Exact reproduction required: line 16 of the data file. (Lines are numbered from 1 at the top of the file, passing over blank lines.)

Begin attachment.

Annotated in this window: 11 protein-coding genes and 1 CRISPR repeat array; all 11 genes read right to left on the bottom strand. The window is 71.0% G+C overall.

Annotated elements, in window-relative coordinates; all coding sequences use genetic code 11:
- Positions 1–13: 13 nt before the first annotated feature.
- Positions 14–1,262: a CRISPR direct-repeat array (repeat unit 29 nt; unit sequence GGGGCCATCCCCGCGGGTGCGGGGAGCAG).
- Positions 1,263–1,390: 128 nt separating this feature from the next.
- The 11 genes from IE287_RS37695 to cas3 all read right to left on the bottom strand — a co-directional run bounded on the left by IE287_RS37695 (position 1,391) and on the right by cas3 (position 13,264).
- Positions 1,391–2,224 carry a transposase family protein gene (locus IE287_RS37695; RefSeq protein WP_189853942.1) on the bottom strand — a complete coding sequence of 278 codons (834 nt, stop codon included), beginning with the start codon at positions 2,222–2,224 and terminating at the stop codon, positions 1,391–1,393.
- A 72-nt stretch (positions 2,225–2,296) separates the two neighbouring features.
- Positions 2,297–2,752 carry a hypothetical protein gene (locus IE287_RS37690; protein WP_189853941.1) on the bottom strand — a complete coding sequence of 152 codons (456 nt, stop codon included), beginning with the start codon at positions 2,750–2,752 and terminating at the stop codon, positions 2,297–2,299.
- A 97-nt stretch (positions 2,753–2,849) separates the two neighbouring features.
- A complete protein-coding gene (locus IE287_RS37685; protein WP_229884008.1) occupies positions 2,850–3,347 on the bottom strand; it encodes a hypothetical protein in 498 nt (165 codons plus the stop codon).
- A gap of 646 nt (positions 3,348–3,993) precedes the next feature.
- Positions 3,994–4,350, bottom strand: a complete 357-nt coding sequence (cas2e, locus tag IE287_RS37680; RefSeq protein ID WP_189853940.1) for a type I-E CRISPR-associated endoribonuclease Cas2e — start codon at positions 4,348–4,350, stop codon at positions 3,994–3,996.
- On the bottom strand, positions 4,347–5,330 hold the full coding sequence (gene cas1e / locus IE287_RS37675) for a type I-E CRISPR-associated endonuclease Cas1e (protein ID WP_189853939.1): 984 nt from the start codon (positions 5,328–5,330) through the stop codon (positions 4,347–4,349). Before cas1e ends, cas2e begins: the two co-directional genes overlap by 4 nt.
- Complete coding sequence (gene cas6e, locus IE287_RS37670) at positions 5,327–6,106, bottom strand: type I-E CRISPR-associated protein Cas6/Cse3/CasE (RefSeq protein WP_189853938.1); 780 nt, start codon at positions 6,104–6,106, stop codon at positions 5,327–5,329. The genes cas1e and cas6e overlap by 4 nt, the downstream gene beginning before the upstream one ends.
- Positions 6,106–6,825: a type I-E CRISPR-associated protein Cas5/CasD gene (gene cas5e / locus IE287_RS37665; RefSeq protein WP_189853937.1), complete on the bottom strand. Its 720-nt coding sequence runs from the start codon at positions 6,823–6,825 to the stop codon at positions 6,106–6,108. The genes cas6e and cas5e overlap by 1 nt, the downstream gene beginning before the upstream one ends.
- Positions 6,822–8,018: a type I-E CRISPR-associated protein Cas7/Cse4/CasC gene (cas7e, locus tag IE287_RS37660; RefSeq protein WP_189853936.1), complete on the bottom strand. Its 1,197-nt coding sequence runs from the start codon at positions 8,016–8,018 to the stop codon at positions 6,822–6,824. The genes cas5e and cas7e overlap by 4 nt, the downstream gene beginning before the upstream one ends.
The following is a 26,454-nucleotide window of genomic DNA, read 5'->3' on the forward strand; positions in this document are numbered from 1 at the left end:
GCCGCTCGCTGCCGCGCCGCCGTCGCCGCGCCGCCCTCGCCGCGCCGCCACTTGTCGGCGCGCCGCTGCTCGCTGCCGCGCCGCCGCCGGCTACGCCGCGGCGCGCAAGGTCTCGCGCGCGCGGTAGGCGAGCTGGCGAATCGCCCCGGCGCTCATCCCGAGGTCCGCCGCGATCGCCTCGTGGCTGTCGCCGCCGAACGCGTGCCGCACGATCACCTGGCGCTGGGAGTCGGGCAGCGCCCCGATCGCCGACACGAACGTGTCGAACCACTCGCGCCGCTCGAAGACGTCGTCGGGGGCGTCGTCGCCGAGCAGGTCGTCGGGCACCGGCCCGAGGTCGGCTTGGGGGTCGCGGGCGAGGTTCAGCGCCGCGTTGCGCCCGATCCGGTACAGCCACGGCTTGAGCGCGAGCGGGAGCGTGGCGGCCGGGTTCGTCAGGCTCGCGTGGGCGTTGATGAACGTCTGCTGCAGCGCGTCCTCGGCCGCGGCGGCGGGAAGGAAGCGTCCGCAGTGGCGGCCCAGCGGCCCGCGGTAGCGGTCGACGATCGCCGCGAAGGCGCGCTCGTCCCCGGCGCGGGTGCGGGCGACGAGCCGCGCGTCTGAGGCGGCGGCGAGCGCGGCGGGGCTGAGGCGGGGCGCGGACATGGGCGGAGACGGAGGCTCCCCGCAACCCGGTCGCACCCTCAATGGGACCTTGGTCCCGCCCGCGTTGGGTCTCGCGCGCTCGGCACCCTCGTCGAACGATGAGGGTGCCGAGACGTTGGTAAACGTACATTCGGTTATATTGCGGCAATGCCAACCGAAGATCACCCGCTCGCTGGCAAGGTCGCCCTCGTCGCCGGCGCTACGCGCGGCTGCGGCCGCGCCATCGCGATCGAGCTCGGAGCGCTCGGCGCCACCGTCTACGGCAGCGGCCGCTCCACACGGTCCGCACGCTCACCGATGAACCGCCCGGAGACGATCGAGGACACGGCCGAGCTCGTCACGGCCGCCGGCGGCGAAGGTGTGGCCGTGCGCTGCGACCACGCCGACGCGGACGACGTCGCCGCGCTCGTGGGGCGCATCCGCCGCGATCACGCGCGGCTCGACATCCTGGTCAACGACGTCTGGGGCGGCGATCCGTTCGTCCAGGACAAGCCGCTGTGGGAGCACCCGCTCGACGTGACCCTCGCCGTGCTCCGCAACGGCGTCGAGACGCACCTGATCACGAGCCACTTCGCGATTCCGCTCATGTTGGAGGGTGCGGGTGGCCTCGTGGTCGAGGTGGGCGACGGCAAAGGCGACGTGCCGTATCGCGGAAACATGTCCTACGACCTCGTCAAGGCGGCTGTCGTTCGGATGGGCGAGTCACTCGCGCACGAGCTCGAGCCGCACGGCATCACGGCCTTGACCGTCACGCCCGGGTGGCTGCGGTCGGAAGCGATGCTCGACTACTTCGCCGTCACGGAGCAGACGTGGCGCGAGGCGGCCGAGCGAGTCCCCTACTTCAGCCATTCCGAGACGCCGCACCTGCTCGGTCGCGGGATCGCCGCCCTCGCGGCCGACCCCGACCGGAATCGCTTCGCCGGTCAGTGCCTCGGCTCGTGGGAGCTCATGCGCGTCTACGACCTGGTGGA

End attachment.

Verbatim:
- Positions 6,106–6,825: a type I-E CRISPR-associated protein Cas5/CasD gene (gene cas5e / locus IE287_RS37665; RefSeq protein WP_189853937.1), complete on the bottom strand. Its 720-nt coding sequence runs from the start codon at positions 6,823–6,825 to the stop codon at positions 6,106–6,108. The genes cas6e and cas5e overlap by 1 nt, the downstream gene beginning before the upstream one ends.